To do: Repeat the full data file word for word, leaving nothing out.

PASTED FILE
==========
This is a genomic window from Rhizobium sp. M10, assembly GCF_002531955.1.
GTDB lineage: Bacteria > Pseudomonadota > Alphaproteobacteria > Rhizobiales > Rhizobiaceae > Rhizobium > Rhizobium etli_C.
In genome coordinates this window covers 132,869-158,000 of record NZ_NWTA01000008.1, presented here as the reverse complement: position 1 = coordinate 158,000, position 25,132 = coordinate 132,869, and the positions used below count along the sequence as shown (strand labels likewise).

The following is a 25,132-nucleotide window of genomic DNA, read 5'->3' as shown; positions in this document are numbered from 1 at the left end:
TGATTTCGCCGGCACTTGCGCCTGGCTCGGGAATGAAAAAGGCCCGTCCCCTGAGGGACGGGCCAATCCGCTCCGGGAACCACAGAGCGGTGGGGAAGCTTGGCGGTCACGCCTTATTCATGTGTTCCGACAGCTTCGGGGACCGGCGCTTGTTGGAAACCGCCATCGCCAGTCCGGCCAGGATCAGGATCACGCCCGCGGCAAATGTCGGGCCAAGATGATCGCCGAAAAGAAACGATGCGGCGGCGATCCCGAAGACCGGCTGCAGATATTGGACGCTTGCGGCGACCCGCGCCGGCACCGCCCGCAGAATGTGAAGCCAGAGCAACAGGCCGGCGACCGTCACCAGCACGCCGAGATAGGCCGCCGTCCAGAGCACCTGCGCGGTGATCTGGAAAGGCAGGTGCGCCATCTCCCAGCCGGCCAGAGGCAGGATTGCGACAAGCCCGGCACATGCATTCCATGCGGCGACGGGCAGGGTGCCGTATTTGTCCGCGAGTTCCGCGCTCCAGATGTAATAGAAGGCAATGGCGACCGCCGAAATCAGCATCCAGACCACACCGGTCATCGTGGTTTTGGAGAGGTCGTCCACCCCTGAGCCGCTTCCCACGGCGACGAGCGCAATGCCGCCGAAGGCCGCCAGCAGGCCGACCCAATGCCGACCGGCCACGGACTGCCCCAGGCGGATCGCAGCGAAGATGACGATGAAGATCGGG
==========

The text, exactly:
This is a genomic window from Rhizobium sp. M10, assembly GCF_002531955.1.
GTDB lineage: Bacteria > Pseudomonadota > Alphaproteobacteria > Rhizobiales > Rhizobiaceae > Rhizobium > Rhizobium etli_C.
In genome coordinates this window covers 132,869-158,000 of record NZ_NWTA01000008.1, presented here as the reverse complement: position 1 = coordinate 158,000, position 25,132 = coordinate 132,869, and the positions used below count along the sequence as shown (strand labels likewise).

The following is a 25,132-nucleotide window of genomic DNA, read 5'->3' as shown; positions in this document are numbered from 1 at the left end:
TGATTTCGCCGGCACTTGCGCCTGGCTCGGGAATGAAAAAGGCCCGTCCCCTGAGGGACGGGCCAATCCGCTCCGGGAACCACAGAGCGGTGGGGAAGCTTGGCGGTCACGCCTTATTCATGTGTTCCGACAGCTTCGGGGACCGGCGCTTGTTGGAAACCGCCATCGCCAGTCCGGCCAGGATCAGGATCACGCCCGCGGCAAATGTCGGGCCAAGATGATCGCCGAAAAGAAACGATGCGGCGGCGATCCCGAAGACCGGCTGCAGATATTGGACGCTTGCGGCGACCCGCGCCGGCACCGCCCGCAGAATGTGAAGCCAGAGCAACAGGCCGGCGACCGTCACCAGCACGCCGAGATAGGCCGCCGTCCAGAGCACCTGCGCGGTGATCTGGAAAGGCAGGTGCGCCATCTCCCAGCCGGCCAGAGGCAGGATTGCGACAAGCCCGGCACATGCATTCCATGCGGCGACGGGCAGGGTGCCGTATTTGTCCGCGAGTTCCGCGCTCCAGATGTAATAGAAGGCAATGGCGACCGCCGAAATCAGCATCCAGACCACACCGGTCATCGTGGTTTTGGAGAGGTCGTCCACCCCTGAGCCGCTTCCCACGGCGACGAGCGCAATGCCGCCGAAGGCCGCCAGCAGGCCGACCCAATGCCGACCGGCCACGGACTGCCCCAGGCGGATCGCAGCGAAGATGACGATGAAGATCGGG